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11-12-2004 Pam,
There is a translation of a letter from Synesius to his friend Paeonius concerning the gift of an instrument that may be some form of early astrolabe in Gunter, Robert, "Astrolabes of the World".  The translation was done for Gunter by some nuns who had no background in this sort of thing and is very hard to understand.  It's not clear to me whether the problem is with the letter or the translation.  In any case, the letter clearly describes some sort of instrument, but it is not at all clear that it is an astrolabe.  It could be some variation of an astrolabe of his own design or something completely different.
I'm happy to provide whatever input I can to help with your research. For example, I can send you the chapter from my book in process that outlines the history of the astrolabe and my astrolabe bibliography.  I know you are interested in the astrolabe only in the context of Hypatia, but the chapter may convince you that the material on the web about Hypatia's role in its development is incorrect.  This should not diminish Hypatia since she wrote a commentary on Ptolemy and was clearly quite knowledgeable about astronomy as it was in the 5th century.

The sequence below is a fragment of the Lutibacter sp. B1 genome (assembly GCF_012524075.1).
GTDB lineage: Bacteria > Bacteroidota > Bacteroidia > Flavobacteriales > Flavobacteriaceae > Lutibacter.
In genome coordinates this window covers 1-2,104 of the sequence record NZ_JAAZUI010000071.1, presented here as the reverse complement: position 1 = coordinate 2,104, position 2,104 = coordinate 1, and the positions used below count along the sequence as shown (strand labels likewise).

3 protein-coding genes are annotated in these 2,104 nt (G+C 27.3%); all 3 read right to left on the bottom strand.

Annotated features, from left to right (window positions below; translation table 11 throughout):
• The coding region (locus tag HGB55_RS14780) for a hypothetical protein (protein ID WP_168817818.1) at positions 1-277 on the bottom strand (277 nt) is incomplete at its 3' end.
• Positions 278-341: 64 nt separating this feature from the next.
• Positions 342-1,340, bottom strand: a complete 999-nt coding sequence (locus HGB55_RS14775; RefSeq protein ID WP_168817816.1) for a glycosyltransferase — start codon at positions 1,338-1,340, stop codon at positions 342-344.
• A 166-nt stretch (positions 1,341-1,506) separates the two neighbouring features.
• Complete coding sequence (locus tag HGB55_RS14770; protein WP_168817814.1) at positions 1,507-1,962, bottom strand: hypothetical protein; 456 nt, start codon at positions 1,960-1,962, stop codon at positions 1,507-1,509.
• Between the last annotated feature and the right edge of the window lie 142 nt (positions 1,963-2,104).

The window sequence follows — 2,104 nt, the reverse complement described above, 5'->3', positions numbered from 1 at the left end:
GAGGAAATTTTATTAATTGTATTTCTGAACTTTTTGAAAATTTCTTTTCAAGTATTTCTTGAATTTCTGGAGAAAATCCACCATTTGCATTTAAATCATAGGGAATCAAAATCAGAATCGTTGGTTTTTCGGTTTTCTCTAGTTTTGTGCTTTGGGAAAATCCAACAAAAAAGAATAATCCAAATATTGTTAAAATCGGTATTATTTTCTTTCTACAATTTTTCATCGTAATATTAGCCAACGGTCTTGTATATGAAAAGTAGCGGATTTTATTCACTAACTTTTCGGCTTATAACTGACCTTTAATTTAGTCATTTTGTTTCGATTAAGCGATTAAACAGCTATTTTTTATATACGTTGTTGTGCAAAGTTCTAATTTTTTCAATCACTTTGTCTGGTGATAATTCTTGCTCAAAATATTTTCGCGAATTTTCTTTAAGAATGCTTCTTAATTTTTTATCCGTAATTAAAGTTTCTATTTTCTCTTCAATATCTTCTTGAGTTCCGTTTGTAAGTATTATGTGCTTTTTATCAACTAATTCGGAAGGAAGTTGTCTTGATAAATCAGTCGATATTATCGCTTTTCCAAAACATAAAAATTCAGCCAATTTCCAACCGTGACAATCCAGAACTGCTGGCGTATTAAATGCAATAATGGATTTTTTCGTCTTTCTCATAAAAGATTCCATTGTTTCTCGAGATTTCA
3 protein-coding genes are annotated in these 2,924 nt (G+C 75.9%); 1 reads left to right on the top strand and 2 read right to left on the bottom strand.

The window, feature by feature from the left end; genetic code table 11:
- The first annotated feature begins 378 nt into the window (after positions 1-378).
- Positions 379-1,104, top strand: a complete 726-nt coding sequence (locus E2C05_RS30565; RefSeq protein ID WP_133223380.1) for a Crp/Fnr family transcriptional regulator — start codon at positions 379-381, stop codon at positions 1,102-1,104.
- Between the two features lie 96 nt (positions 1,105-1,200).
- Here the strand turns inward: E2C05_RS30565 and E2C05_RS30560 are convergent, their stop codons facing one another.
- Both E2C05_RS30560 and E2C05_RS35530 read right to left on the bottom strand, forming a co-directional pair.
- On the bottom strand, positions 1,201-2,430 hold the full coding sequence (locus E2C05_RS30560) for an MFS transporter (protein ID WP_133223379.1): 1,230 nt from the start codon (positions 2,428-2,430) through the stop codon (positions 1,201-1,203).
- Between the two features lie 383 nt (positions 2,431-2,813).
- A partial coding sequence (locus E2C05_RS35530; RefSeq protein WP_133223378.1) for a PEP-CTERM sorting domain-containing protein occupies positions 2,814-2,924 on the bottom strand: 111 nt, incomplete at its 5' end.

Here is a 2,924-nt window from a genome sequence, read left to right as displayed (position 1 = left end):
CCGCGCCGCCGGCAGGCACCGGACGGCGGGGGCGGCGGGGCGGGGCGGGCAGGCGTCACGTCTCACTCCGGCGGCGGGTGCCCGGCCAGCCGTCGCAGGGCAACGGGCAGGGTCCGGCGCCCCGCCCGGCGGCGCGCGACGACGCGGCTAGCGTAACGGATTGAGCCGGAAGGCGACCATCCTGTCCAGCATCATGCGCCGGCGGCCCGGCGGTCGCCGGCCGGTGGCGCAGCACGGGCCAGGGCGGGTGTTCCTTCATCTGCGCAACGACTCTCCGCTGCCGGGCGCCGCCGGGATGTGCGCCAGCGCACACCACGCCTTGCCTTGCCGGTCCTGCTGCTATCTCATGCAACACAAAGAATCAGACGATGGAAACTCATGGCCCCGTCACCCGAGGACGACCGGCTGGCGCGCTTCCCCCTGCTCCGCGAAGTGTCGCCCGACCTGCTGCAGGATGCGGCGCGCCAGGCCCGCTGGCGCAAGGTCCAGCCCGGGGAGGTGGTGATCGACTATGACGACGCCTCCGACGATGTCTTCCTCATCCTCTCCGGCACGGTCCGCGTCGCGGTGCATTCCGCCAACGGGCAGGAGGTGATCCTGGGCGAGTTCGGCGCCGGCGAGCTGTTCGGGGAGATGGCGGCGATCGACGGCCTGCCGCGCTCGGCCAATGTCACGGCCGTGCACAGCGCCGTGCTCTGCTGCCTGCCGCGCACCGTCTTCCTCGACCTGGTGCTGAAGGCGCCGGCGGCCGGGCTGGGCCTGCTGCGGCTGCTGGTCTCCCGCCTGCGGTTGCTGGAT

I have been digging into my memory and I can't recall the mention of a woman in the history of early astronomy.  I know that Elizabeth I was educated in Renaissance astronomy and owned an armillary sphere, so I assume that other noble women also received this in their education.  Sadly, it appears that women were not indepently active in astronomy until the 19th century, but I would gladly be corrected on this point.  I'm sure you are aware of the role played by Caroline Lucretia Herschel in her brother's activities in the late 18th century and that she discovered eight comets on her own.
Best regards,


11-11-2004 Pam,

Despite her other accomplishments, Hypatia definitely did not invent the astrolabe.  The instrument that became the planispheric astrolabe evolved over several centuries and no one knows who combined the elements into the final  form.  Hypatia's father, Theon, wrote an astrolabe treatise that was the basis of much of what was written about early astrolabes. It is likely that Hypatia knew about astrolabes and one of her students, Synesius of Cyrene, apparently had an instrument made that was possibly a form of astrolabe. 
Some women who are prominent in current astrolabe studies are Liba Taub, curator of the Whipple Collection at Cambridge Univ.,  Sara Schechner, curator of the Harvard Instrument Collection,  and Peggy Kidwell, at the Smithsonian Museum of American History.  Marjorie Webster, curator emeritus of the Adler Planetarium and Astronomy Museum, collaborated with her late husband to build the Adler collection which is the second largest in the world.  Sharon Gibbs, currently at the National Archives, used to be active.   Laura DeAngelis of Kansas City has recently completed a sculpture that incorporates a working astrolabe.  I'm sure there are others, but these are all I can think that I have met.
Best regards,
James E. Morrison
Astrolabe web pages at

Introduction | Trends | Technology at the time | Astrolabe | Hydrometer | Mathematics | Conclusion | Bibliography